 CTPF
  Mean       0.56
  Median     0.47
  Skewness   0.89
FIGURE 1: Pull Factor Histogram and Descriptive Statistics


 12


                                                                                Series: PF


                                                                                Sample 1 93
 10
                                                                                Observations 93




      8                                                                         Mean              0.555616


                                                                                Median            0.471172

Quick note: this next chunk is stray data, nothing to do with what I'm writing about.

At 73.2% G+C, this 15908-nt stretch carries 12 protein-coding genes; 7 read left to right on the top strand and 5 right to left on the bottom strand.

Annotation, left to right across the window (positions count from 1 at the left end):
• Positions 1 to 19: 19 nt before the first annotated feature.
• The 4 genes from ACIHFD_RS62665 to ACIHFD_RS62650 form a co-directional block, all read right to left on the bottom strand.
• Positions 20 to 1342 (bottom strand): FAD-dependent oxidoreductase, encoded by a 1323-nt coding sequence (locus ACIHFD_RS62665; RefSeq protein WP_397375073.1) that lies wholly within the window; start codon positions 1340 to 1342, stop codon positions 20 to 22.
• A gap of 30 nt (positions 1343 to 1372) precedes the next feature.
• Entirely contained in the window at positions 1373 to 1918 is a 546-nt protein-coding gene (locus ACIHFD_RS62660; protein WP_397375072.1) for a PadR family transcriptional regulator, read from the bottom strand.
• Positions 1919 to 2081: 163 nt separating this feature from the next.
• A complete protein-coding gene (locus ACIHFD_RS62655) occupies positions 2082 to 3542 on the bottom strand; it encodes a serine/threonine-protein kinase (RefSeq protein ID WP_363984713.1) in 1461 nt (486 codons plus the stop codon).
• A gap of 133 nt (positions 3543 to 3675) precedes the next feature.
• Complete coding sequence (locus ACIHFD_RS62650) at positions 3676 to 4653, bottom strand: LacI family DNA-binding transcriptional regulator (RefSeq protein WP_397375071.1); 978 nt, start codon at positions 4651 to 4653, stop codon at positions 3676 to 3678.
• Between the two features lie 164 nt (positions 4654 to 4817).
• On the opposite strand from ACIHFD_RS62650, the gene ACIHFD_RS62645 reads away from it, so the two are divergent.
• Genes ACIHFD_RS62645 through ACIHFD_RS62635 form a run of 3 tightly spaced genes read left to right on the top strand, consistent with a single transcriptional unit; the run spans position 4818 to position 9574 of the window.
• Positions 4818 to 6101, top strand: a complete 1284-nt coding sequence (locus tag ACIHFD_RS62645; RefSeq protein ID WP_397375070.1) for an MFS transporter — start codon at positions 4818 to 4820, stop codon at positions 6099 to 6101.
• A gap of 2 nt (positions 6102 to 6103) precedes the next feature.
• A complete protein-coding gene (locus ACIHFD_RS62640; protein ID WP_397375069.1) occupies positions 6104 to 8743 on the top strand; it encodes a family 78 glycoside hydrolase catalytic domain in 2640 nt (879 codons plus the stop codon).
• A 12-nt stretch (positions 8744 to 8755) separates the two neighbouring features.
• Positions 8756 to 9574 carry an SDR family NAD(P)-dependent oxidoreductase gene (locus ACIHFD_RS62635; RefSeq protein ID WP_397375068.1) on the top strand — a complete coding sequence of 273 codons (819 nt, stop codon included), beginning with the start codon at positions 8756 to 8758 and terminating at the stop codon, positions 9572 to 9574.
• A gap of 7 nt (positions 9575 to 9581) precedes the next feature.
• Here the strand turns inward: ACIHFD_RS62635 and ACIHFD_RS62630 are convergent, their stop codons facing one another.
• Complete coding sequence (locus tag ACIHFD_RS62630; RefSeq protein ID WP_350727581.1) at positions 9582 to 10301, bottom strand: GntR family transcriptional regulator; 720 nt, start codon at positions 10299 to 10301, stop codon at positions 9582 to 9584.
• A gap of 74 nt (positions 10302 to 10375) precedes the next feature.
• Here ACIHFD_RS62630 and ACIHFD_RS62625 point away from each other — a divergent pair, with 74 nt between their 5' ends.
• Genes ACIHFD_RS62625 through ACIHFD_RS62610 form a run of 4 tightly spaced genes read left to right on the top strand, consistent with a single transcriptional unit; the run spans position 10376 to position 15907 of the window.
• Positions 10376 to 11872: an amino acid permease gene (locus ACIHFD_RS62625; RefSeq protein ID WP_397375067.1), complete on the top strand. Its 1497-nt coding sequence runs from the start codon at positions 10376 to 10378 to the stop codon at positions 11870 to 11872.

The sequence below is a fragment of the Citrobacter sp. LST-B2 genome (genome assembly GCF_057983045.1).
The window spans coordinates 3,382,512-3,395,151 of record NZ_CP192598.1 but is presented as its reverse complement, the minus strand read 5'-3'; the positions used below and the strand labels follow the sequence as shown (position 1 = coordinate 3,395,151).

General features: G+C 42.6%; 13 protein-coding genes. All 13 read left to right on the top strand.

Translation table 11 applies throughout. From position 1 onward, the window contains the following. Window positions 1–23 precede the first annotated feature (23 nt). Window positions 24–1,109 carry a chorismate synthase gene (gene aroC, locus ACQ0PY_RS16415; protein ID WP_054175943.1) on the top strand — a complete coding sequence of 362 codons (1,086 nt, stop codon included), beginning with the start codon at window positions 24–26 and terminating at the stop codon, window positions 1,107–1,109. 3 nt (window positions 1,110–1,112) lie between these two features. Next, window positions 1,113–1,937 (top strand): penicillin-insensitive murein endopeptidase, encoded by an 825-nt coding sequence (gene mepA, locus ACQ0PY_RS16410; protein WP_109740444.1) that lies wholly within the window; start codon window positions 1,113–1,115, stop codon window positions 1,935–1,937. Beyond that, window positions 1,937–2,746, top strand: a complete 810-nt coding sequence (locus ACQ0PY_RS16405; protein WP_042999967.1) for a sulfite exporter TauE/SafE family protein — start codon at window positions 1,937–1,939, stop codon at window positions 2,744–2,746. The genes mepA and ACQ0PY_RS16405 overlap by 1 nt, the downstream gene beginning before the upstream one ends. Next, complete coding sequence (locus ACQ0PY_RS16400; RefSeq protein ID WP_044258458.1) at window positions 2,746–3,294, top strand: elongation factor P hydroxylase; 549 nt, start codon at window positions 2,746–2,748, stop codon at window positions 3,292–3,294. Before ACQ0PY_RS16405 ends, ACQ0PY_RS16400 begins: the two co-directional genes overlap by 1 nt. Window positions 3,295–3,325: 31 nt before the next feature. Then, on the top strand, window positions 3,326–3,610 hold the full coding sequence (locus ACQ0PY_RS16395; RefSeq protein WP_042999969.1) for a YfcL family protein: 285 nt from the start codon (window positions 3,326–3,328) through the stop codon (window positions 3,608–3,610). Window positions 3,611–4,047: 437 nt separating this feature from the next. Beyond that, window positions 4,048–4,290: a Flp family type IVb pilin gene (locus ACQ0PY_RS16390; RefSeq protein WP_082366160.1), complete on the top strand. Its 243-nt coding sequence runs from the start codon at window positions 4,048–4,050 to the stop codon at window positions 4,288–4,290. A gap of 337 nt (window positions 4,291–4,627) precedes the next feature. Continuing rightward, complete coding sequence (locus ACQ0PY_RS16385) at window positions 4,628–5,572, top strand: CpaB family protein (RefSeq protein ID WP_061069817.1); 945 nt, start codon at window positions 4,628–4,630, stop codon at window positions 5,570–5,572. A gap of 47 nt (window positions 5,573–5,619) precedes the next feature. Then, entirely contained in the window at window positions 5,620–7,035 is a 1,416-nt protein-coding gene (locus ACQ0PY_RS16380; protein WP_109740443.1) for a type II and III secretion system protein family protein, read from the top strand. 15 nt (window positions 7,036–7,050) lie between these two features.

Maximum           1.452413
      6
                                                                                Minimum           0.027183


                                                                                Std. Dev.         0.323374


      4                                                                         Skewness          0.892797


                                                                                Kurtosis          3.352427



      2
                                                                                Jarque-Bera       12.83614


                                                                                Probability       0.001632


      0


          0.0      0.2          0.4         0.6         0.8   1.0   1.2   1.4
     Results and Conclusions
   Profile of retail sales underlying CTPF:
 Three metro counties capture 61% of retail
  sales
 Top six counties (6.5%) capture 71%